Father on bail after admitting triplet's murder

By Zac Yates, Anna Leask

Hinekawa Topia and her siblings.
Hinekawa Topia and her siblings.

A man who admitted murdering one of his newborn triplets and wounding another is facing life in prison, but has been granted bail.

The decision has outraged victim advocates who say bailing a murderer makes a "mockery" of the justice system.

In the High Court at Wanganui yesterday, Thomas Tamatea Ariki-Nui McGregor pleaded guilty to murdering his 2-month-old daughter Hinekawa Topia in January last year. He also admitted wounding another of the triplets between December 21, 2011, and January 12, 2012.

McGregor and his then-partner Tiffany Topia took baby Hinekawa to Wanganui Hospital after she stopped breathing. She could not be revived and an autopsy later found she had suffered a non-accidental head injury.

McGregor was later charged with murdering the baby and wounding another of the triplets in the month leading up to Hinekawa's death.

However, yesterday Crown prosecutor Lance Rowe said no evidence would be presented for the remaining five charges against McGregor, and he would be discharged on them at sentencing.

Justice Ronald Young agreed to remand McGregor on electronic bail until October 29 - when he must hand himself into police to return to custody until he is sentenced on December 18.

He also lifted name suppression, which was granted to McGregor when he first appeared in court after being charged with Hinekawa's murder last July.

The Sensible Sentencing Trust were baffled by the bail decision.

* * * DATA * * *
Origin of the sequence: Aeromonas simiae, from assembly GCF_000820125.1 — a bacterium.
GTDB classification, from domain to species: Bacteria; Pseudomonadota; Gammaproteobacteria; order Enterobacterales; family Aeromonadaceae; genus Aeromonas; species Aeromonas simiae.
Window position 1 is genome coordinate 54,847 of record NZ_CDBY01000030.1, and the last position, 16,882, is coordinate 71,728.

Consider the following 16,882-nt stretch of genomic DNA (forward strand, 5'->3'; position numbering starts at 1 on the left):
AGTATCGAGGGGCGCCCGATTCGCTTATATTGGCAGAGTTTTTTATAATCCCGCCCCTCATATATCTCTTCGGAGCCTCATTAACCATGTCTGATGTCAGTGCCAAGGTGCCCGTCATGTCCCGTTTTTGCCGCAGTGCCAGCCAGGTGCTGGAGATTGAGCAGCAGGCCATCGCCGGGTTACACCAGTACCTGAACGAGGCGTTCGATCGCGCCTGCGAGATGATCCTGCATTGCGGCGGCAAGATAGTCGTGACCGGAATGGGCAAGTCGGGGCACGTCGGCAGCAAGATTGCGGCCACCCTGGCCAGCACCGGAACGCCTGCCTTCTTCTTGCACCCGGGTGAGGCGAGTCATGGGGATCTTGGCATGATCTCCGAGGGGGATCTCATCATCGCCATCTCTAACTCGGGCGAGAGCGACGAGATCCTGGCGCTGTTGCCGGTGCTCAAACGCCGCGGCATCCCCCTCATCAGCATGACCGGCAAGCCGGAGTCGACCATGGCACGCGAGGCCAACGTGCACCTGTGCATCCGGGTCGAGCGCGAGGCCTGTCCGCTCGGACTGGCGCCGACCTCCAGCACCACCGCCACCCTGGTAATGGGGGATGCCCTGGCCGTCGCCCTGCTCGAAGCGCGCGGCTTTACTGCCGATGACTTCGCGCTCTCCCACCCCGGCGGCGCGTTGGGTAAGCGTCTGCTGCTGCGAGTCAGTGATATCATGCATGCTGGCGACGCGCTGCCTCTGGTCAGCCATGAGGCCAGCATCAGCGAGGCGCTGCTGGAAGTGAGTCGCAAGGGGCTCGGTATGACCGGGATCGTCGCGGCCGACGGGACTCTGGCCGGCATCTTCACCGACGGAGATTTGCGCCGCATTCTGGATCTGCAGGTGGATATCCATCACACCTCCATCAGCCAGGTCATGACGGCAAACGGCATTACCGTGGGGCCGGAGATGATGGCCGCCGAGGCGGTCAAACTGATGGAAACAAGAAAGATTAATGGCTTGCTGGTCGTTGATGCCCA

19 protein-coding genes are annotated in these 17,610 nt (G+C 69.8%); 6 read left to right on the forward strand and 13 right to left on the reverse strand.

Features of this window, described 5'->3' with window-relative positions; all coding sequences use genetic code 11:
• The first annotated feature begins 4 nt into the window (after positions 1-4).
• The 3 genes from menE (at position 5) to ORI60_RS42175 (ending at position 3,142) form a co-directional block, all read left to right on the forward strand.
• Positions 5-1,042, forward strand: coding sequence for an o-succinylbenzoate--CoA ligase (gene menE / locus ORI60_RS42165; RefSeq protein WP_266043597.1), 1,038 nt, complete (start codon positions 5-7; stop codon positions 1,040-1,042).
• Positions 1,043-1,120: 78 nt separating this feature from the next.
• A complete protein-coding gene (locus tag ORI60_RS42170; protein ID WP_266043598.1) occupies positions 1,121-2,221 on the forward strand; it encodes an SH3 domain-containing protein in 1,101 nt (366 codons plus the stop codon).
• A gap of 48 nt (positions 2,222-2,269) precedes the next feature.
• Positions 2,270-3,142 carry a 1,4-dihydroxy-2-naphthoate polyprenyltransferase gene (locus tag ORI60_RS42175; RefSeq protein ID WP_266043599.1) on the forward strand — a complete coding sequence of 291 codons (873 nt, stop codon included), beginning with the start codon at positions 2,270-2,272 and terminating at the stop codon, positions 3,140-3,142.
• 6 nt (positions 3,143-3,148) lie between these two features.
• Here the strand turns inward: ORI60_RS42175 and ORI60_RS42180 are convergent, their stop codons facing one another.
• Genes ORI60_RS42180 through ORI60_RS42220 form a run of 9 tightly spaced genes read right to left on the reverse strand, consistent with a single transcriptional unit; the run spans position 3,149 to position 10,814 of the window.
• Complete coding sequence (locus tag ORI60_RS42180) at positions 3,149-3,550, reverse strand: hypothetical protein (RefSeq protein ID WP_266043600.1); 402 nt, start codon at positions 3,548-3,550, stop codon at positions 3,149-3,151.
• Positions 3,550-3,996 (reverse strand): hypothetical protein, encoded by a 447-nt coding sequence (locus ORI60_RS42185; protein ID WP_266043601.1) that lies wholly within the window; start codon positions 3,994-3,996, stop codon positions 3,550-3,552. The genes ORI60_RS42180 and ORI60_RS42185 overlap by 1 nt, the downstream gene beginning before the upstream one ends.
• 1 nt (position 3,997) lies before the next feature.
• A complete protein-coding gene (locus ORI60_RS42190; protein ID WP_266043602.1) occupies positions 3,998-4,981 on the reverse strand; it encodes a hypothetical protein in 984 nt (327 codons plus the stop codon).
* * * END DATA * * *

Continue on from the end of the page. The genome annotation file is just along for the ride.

"Once again we see a judge's decision making a mockery of 'justice',' said spokeswoman Ruth Money.

"How can someone who should get 20-plus years for murdering a 8-week-old baby be granted bail? The public of New Zealand deserves better decision making than this. There is no doubt McGregor will go to prison having plead guilty to murder so the granting of bail is a disgusting decision that should be appealed immediately.

"This ridiculous decision disgusts us. When will the rights of victims and the public come before those who chose to act in such heinous ways?"

It is unusual for a defendant facing a murder charge to be released on bail, but there have been some high profile examples over the last decade.

In 2007 Haiden Davis was granted bail after stabbing Augustine Borrell to death at an Auckland party.

In 2006, Tony David Kereopa was granted bail after he was charged with murdering Pukehina man Julian Chapman Williams. At the time Judge Peter Rollo decided there was "no just cause" to keep Kereopa behind bars.

And in 2011 Cheng Qi Wang was granted bail after he was charged with murdering two men at a million-dollar Mt Albert mansion. Wang was acquitted of murder and instead found guilty of manslaughter by a High Court jury earlier this year.

McGregor is facing life in prison with a hefty minimum non-parole period for his daughter's murder.

After she died the other triplets, both girls, were admitted to hospital to have their health assessed as a precaution, then discharged into the care of Child, Youth and Family.

Ms Topia could not be contacted last night but according to her Facebook page she is now living in Australia and the children may have recently returned to live with her there


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